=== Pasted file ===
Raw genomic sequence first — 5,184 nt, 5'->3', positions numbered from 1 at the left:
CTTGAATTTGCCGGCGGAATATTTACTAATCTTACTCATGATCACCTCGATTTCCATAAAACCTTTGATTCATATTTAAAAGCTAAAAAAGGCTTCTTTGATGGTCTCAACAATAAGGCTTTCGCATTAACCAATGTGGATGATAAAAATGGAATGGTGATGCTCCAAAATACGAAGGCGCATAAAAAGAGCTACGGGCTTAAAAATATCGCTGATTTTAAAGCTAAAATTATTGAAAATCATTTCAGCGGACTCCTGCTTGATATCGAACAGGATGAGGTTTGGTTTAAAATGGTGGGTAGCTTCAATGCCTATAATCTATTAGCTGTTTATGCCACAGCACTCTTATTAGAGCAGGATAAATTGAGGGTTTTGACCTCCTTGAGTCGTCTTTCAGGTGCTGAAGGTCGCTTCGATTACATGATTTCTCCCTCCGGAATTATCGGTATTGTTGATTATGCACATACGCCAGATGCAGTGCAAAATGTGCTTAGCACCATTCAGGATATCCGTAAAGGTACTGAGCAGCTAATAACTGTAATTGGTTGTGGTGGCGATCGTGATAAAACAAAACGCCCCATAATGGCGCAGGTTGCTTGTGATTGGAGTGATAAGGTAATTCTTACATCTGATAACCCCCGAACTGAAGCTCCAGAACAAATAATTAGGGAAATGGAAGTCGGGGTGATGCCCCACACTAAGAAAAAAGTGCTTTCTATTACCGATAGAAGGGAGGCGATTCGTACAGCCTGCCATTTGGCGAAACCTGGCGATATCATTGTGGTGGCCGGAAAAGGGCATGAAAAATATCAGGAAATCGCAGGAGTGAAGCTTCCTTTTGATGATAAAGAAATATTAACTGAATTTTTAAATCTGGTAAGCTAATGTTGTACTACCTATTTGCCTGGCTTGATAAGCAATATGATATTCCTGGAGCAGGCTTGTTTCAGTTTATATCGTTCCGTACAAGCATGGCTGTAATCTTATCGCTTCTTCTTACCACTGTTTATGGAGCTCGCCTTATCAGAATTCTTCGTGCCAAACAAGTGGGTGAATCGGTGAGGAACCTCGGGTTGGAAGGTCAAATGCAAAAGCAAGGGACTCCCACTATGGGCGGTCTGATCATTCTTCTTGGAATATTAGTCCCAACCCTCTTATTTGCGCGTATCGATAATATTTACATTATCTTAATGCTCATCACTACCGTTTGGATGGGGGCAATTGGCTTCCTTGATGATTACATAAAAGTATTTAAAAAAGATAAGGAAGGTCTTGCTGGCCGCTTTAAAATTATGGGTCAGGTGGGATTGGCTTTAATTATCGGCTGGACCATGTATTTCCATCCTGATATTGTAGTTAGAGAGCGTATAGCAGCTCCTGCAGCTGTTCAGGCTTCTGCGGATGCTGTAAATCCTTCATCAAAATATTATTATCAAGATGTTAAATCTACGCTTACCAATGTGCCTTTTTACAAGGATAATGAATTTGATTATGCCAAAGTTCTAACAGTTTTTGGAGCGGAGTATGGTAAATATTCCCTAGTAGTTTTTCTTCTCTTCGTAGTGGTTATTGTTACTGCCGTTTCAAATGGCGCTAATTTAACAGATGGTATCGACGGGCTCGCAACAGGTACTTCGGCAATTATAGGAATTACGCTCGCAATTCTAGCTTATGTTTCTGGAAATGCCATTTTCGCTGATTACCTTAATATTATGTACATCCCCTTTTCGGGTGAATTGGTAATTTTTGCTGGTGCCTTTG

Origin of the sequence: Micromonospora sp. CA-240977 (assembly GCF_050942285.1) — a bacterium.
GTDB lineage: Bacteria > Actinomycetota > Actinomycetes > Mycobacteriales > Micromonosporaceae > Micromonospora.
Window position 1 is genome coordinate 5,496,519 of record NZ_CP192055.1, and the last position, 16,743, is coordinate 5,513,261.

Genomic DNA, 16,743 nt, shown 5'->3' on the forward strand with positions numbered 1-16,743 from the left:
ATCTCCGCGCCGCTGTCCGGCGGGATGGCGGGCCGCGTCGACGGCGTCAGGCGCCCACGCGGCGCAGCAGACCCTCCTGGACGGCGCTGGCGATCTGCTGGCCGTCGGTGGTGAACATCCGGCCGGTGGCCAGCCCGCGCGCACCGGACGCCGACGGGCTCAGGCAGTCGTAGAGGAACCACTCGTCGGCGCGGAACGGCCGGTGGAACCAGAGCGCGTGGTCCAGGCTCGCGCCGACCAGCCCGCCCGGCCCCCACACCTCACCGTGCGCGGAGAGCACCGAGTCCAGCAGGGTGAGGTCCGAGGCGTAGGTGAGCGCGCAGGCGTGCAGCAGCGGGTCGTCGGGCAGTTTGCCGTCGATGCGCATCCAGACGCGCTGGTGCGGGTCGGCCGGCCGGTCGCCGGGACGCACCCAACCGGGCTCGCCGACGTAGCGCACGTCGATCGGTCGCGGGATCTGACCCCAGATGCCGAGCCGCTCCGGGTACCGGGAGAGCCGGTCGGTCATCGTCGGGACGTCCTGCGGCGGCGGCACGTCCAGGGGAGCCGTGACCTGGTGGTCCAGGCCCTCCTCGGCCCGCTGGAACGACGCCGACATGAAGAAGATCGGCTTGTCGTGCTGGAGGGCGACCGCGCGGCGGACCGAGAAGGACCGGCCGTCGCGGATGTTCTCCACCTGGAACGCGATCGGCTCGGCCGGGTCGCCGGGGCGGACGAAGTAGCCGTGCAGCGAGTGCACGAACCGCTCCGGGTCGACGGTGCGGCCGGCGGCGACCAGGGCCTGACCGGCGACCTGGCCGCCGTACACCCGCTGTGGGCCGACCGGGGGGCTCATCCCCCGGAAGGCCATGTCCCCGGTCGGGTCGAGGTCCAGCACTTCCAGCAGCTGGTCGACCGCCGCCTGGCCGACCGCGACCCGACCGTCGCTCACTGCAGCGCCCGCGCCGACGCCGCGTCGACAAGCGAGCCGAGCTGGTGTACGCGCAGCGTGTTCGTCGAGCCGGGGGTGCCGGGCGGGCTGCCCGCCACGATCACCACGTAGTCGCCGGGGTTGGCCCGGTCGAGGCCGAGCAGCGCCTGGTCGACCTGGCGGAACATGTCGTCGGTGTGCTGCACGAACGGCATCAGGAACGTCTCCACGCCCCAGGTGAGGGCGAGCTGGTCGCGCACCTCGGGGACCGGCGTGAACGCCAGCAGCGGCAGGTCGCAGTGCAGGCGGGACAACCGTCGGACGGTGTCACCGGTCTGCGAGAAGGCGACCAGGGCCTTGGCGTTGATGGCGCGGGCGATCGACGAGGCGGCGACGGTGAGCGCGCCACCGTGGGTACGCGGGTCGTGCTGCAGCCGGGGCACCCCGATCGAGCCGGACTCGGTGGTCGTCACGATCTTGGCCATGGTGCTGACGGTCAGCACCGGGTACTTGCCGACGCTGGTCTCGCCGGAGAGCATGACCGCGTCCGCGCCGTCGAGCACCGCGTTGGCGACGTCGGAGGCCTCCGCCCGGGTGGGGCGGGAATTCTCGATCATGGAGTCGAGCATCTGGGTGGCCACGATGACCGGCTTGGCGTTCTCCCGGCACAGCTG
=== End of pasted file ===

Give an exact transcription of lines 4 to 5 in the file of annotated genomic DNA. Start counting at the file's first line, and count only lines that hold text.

GTDB lineage: Bacteria > Actinomycetota > Actinomycetes > Mycobacteriales > Micromonosporaceae > Micromonospora.
Window position 1 is genome coordinate 5,496,519 of record NZ_CP192055.1, and the last position, 16,743, is coordinate 5,513,261.